Interaction of Silver Nanoparticles (AgNP) with Rainbow Trout Gill Cell Lines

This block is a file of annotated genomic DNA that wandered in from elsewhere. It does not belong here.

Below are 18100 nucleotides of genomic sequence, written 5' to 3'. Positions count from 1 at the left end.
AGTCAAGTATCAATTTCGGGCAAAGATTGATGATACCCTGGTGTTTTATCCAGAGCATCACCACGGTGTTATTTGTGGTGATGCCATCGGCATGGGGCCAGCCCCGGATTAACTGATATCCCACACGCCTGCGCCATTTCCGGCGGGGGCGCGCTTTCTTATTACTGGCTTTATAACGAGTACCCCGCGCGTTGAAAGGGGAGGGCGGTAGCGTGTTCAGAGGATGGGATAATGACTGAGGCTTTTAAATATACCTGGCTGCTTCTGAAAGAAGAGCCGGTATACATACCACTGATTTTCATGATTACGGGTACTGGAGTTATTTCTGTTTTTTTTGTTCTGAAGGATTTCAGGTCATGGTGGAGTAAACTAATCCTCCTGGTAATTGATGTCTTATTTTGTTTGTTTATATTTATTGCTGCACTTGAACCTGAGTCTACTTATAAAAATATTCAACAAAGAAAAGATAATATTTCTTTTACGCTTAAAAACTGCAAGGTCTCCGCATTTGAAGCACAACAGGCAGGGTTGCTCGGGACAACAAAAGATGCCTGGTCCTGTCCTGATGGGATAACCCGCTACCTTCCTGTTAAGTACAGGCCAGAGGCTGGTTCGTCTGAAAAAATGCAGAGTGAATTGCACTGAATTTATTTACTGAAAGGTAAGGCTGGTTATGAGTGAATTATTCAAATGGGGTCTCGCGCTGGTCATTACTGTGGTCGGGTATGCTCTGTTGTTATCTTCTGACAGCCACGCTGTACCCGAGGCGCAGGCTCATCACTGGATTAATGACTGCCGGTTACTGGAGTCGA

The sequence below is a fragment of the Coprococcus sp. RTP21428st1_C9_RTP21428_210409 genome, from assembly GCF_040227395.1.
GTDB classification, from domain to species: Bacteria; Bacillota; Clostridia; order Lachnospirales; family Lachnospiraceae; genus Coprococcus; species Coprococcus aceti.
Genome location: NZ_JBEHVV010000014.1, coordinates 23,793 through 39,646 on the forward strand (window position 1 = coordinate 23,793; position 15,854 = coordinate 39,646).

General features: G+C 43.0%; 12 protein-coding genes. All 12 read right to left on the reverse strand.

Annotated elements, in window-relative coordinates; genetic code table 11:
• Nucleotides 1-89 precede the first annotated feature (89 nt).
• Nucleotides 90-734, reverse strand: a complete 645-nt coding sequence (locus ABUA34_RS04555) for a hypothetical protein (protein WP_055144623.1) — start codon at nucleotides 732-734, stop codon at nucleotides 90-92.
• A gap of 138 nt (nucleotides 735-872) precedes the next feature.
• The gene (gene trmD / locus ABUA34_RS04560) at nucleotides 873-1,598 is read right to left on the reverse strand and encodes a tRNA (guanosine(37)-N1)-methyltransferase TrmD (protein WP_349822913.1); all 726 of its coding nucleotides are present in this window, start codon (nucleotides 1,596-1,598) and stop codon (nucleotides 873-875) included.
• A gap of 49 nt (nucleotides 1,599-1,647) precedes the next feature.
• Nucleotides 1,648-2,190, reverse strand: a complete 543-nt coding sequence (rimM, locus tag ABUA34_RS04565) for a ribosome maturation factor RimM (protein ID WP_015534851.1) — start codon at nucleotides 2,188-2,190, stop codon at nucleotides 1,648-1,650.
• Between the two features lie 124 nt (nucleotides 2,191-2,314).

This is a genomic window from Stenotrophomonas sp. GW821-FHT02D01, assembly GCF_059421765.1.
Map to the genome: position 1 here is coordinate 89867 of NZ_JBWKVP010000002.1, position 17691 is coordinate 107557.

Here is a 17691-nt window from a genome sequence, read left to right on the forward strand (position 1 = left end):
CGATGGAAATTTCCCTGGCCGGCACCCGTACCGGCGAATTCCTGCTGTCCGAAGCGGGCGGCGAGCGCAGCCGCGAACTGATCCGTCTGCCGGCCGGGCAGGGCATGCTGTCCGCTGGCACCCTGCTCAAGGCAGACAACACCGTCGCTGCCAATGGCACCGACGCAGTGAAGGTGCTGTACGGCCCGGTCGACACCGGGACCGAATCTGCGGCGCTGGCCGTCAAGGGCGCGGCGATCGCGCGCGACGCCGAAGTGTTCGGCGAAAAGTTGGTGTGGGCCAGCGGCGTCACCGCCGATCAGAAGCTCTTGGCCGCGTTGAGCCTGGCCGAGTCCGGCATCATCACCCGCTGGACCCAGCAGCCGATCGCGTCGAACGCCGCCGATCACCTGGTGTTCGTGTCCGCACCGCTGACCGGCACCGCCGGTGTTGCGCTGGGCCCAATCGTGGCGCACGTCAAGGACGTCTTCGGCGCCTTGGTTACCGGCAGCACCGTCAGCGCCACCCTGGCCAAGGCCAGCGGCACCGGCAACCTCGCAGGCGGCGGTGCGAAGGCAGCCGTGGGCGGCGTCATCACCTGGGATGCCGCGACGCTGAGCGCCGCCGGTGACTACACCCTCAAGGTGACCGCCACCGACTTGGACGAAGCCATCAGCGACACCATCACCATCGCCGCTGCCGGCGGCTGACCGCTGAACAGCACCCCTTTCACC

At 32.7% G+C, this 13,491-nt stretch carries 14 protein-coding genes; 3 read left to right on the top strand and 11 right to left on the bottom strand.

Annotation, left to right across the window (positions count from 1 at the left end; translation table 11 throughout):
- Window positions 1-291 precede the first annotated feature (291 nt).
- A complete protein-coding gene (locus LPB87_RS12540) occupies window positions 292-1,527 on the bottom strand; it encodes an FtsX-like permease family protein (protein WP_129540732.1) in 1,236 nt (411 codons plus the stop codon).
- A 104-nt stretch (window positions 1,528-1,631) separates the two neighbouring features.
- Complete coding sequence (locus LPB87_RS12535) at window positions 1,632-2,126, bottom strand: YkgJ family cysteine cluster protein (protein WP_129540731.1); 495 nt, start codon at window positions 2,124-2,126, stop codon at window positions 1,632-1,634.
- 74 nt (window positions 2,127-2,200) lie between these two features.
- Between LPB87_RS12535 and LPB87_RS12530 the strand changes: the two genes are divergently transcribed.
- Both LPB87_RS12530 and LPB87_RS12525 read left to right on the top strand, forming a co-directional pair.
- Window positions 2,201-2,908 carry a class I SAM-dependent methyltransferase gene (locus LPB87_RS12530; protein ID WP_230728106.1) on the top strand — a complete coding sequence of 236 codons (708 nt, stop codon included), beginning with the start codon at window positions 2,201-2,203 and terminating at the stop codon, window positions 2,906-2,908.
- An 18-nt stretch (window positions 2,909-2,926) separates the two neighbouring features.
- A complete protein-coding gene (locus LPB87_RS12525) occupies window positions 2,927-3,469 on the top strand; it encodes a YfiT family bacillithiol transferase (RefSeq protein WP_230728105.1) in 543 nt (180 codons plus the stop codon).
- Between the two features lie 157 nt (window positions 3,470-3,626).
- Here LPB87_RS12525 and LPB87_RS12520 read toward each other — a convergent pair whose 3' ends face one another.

Owing to their unique antimicrobial properties, silver nanoparticles (AgNP) are among the most widely used engineered nanoparticles in a variety of consumer products and medical applications. Their resulting release into the aquatic environment raises concern about potential adverse effects in aquatic organisms. This thesis therefore focused on the interaction of AgNP with cells derived from fish gill, specifically a fish gill cell line from rainbow trout (Oncorhynchus mykiss), in an integrative way, starting from AgNP behavior in exposure media and upon contact with cells, following the formation of a protein corona around the AgNP during trafficking in intact cells and quantifying short- and long-term impact on cell viability. The composition of cell exposure media was found to have a major effect on the AgNP behaviour and toxicity to the rainbow trout gill cell line, RTgill-W1. Three different exposure media were used with varying ionic strength and chloride content, which had a dominant effect on the AgNP agglomeration, deposition and dissolved silver species in exposure media. Comparing the behaviour and toxicity of AgNP in the different media, stronger agglomeration of AgNP correlated with higher toxicity. The newly developed low ionic strength medium, d-L15/ex, which can stabilize AgNP and better mimic the freshwater environment, offers an excellent exposure solution to study cellular and molecular effects of nanoparticles to gill cells. Furthermore, the lysosomal membrane integrity was significantly more sensitive to AgNP exposure than cellular metabolic activity or cell membrane integrity and showed the weakest protection by silver ligands. This revealed that AgNP seem to particularly affect RTgill-W1 cell lysosomes. To shed light on the path of AgNP in cells leading to toxicity, AgNP uptake by the cells was explored on exposure in d-L15/ex medium. Electron microscope imaging not only suggested that RTgill-W1 cells take up AgNP via an energy depend pathway but also that particles are stored in endocytic compartments, which include lysosomes and endosomes. With subcellular fractionation, the AgNP-protein corona was recovered from intact subcellular compartments with high acid phosphatase activity and/or high silver content. 383 proteins were identified in this way and broadly classified as belonging to cell membrane functions as well as endocytosis and vesicle-mediated transport pathways. This is the first study that focuses on the interaction of industrial nanoparticles with proteins in living cells and an initial mechanism of AgNP uptake and toxicity was derived from it. Long-term exposures of cells in culture is thus far restricted to media containing a non-defined serum component. Therefore, in order to allow long-term studies on the impact of nanoparticles with fish gill cells, a new in vitro cell model, based on the RTgill-W1 cell line, was developed and renamed as RTgill-W1-pf (protein free). This cell line was obtained by means of selection in a commercial, protein-free culture medium. Initial results with this new cell line demonstrated that AgNP inhibited RTgill-W1-pf cell proliferation in a 12 day exposure test. To conclude, this thesis offers insights into the mechanisms of interaction of AgNP with fish gill cells. It provides fundamental information about AgNP uptake and interaction with proteins in these cells, which is useful for understanding AgNP toxicity and sustainable nanoparticle development.

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